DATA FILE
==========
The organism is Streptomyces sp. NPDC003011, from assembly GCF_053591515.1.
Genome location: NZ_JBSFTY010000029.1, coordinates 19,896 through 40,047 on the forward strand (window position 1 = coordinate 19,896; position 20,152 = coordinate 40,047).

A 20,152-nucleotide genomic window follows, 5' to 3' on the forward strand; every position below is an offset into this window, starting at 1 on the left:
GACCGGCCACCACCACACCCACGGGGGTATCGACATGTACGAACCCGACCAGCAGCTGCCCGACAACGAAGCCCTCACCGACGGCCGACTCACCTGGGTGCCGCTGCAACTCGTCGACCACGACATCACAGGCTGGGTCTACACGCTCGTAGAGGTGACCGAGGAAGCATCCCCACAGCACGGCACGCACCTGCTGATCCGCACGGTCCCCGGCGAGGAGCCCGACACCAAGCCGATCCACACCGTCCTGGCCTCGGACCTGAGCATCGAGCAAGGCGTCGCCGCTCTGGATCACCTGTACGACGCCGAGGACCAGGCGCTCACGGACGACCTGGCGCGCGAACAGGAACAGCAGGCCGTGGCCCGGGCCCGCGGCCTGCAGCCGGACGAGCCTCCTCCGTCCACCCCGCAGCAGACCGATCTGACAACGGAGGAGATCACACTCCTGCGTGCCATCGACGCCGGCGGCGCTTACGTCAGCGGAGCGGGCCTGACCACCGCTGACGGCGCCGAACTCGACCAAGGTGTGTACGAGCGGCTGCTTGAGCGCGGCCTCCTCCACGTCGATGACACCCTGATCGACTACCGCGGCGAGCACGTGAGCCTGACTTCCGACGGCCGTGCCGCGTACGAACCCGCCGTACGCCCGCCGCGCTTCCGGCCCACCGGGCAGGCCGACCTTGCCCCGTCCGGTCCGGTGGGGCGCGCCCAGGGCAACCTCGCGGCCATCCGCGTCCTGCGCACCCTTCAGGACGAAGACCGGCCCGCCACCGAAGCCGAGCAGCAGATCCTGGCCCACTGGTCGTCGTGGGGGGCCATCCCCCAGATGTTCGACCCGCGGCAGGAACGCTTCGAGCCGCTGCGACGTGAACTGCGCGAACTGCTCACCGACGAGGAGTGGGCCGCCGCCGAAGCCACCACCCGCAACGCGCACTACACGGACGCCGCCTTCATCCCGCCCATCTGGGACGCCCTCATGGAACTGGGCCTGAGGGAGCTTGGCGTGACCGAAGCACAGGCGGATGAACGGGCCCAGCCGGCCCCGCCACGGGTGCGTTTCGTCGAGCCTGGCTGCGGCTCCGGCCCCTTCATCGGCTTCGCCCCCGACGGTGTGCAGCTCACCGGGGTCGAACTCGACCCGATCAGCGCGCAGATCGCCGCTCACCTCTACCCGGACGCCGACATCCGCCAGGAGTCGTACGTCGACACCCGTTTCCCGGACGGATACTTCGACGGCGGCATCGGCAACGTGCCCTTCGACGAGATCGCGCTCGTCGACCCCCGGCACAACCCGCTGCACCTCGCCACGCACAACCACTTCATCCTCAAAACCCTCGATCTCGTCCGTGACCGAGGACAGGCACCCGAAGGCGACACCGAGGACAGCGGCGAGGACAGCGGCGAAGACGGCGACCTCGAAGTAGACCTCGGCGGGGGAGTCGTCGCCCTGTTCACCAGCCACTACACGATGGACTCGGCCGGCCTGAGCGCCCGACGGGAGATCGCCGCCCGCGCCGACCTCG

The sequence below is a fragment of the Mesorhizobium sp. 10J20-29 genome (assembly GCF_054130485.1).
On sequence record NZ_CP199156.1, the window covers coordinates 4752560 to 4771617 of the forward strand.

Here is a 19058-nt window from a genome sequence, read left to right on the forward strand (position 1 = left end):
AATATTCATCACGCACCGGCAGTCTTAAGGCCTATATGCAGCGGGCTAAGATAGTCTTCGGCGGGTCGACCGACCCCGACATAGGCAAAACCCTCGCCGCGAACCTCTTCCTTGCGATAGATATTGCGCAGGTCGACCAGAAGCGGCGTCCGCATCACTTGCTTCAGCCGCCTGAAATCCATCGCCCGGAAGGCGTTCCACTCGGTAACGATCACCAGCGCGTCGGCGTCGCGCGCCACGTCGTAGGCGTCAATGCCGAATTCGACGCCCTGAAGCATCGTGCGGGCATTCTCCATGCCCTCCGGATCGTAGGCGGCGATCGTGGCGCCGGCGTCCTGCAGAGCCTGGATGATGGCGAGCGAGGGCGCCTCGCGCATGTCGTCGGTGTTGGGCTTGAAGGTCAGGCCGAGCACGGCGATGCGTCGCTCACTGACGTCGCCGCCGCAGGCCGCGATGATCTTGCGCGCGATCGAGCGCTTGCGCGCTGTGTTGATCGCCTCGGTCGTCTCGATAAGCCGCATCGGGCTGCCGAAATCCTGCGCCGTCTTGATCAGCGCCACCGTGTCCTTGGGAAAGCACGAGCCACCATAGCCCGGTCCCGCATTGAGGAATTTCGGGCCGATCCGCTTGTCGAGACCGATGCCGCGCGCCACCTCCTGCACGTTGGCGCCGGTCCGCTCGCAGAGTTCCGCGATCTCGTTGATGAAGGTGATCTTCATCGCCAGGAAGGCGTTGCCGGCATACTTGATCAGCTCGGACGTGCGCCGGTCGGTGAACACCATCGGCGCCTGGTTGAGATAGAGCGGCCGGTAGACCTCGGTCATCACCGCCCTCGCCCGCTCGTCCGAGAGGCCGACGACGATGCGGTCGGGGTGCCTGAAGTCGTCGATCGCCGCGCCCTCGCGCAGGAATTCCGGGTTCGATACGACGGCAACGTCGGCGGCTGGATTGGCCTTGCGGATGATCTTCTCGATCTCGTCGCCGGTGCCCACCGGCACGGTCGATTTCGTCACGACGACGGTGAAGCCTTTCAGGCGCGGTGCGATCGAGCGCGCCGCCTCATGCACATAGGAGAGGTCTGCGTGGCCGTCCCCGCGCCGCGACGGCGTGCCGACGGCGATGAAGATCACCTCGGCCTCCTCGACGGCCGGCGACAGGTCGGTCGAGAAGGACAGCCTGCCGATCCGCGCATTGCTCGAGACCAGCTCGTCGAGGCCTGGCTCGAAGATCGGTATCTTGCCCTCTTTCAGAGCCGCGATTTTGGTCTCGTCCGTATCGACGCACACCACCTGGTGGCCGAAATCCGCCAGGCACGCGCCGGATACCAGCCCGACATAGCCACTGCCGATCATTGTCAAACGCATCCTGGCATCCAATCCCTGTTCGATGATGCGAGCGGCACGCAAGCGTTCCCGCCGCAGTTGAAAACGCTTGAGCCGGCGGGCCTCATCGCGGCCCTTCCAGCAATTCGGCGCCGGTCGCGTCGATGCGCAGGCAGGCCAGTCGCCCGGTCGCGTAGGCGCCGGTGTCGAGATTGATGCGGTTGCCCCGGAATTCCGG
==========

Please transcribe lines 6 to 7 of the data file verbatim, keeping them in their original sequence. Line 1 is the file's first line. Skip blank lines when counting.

On sequence record NZ_CP199156.1, the window covers coordinates 4752560 to 4771617 of the forward strand.

Here is a 19058-nt window from a genome sequence, read left to right on the forward strand (position 1 = left end):